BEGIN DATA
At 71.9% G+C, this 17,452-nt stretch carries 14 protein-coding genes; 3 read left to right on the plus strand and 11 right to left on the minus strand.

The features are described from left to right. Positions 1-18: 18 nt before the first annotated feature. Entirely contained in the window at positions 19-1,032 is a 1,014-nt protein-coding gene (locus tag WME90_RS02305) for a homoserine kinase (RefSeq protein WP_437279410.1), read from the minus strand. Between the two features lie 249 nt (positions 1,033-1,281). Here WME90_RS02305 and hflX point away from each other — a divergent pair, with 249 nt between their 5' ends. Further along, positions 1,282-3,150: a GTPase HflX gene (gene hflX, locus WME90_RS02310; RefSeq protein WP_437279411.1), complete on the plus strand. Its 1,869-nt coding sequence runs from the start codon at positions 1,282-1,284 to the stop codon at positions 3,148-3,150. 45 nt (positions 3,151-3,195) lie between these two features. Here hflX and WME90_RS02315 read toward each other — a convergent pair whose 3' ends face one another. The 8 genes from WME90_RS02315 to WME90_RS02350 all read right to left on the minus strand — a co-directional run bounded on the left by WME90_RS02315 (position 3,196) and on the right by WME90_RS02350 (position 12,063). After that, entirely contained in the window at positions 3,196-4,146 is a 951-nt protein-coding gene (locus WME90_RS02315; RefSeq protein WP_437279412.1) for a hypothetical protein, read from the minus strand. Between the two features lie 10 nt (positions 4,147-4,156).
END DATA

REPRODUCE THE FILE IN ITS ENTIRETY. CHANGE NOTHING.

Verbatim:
At 71.9% G+C, this 17,452-nt stretch carries 14 protein-coding genes; 3 read left to right on the plus strand and 11 right to left on the minus strand.

The features are described from left to right. Positions 1-18: 18 nt before the first annotated feature. Entirely contained in the window at positions 19-1,032 is a 1,014-nt protein-coding gene (locus tag WME90_RS02305) for a homoserine kinase (RefSeq protein WP_437279410.1), read from the minus strand. Between the two features lie 249 nt (positions 1,033-1,281). Here WME90_RS02305 and hflX point away from each other — a divergent pair, with 249 nt between their 5' ends. Further along, positions 1,282-3,150: a GTPase HflX gene (gene hflX, locus WME90_RS02310; RefSeq protein WP_437279411.1), complete on the plus strand. Its 1,869-nt coding sequence runs from the start codon at positions 1,282-1,284 to the stop codon at positions 3,148-3,150. 45 nt (positions 3,151-3,195) lie between these two features. Here hflX and WME90_RS02315 read toward each other — a convergent pair whose 3' ends face one another. The 8 genes from WME90_RS02315 to WME90_RS02350 all read right to left on the minus strand — a co-directional run bounded on the left by WME90_RS02315 (position 3,196) and on the right by WME90_RS02350 (position 12,063). After that, entirely contained in the window at positions 3,196-4,146 is a 951-nt protein-coding gene (locus WME90_RS02315; RefSeq protein WP_437279412.1) for a hypothetical protein, read from the minus strand. Between the two features lie 10 nt (positions 4,147-4,156).